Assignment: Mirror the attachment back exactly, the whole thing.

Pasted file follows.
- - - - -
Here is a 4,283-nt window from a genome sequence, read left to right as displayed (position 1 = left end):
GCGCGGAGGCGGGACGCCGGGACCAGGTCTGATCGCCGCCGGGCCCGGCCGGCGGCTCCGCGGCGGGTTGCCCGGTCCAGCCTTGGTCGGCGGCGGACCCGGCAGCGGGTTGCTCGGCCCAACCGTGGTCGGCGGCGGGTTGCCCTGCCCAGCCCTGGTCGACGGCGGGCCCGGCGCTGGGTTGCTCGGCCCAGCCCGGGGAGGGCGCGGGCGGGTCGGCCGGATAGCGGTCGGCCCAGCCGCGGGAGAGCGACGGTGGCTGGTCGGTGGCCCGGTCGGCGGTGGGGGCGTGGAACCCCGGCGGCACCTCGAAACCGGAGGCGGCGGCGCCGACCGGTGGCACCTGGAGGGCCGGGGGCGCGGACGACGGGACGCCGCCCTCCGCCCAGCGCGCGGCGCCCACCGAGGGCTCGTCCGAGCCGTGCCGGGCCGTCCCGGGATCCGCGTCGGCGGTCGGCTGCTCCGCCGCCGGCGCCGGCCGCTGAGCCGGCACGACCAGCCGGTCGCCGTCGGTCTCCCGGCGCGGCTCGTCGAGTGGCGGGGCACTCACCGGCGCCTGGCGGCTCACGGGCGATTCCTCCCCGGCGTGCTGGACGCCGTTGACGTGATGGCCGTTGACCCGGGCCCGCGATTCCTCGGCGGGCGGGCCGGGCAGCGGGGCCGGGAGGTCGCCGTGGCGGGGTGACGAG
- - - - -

Here is a 4,283-nt window from a genome sequence, read left to right as displayed (position 1 = left end):
GCGCGGAGGCGGGACGCCGGGACCAGGTCTGATCGCCGCCGGGCCCGGCCGGCGGCTCCGCGGCGGGTTGCCCGGTCCAGCCTTGGTCGGCGGCGGACCCGGCAGCGGGTTGCTCGGCCCAACCGTGGTCGGCGGCGGGTTGCCCTGCCCAGCCCTGGTCGACGGCGGGCCCGGCGCTGGGTTGCTCGGCCCAGCCCGGGGAGGGCGCGGGCGGGTCGGCCGGATAGCGGTCGGCCCAGCCGCGGGAGAGCGACGGTGGCTGGTCGGTGGCCCGGTCGGCGGTGGGGGCGTGGAACCCCGGCGGCACCTCGAAACCGGAGGCGGCGGCGCCGACCGGTGGCACCTGGAGGGCCGGGGGCGCGGACGACGGGACGCCGCCCTCCGCCCAGCGCGCGGCGCCCACCGAGGGCTCGTCCGAGCCGTGCCGGGCCGTCCCGGGATCCGCGTCGGCGGTCGGCTGCTCCGCCGCCGGCGCCGGCCGCTGAGCCGGCACGACCAGCCGGTCGCCGTCGGTCTCCCGGCGCGGCTCGTCGAGTGGCGGGGCACTCACCGGCGCCTGGCGGCTCACGGGCGATTCCTCCCCGGCGTGCTGGACGCCGTTGACGTGATGGCCGTTGACCCGGGCCCGCGATTCCTCGGCGGGCGGGCCGGGCAGCGGGGCCGGGAGGTCGCCGTGGCGGGGTGACGAG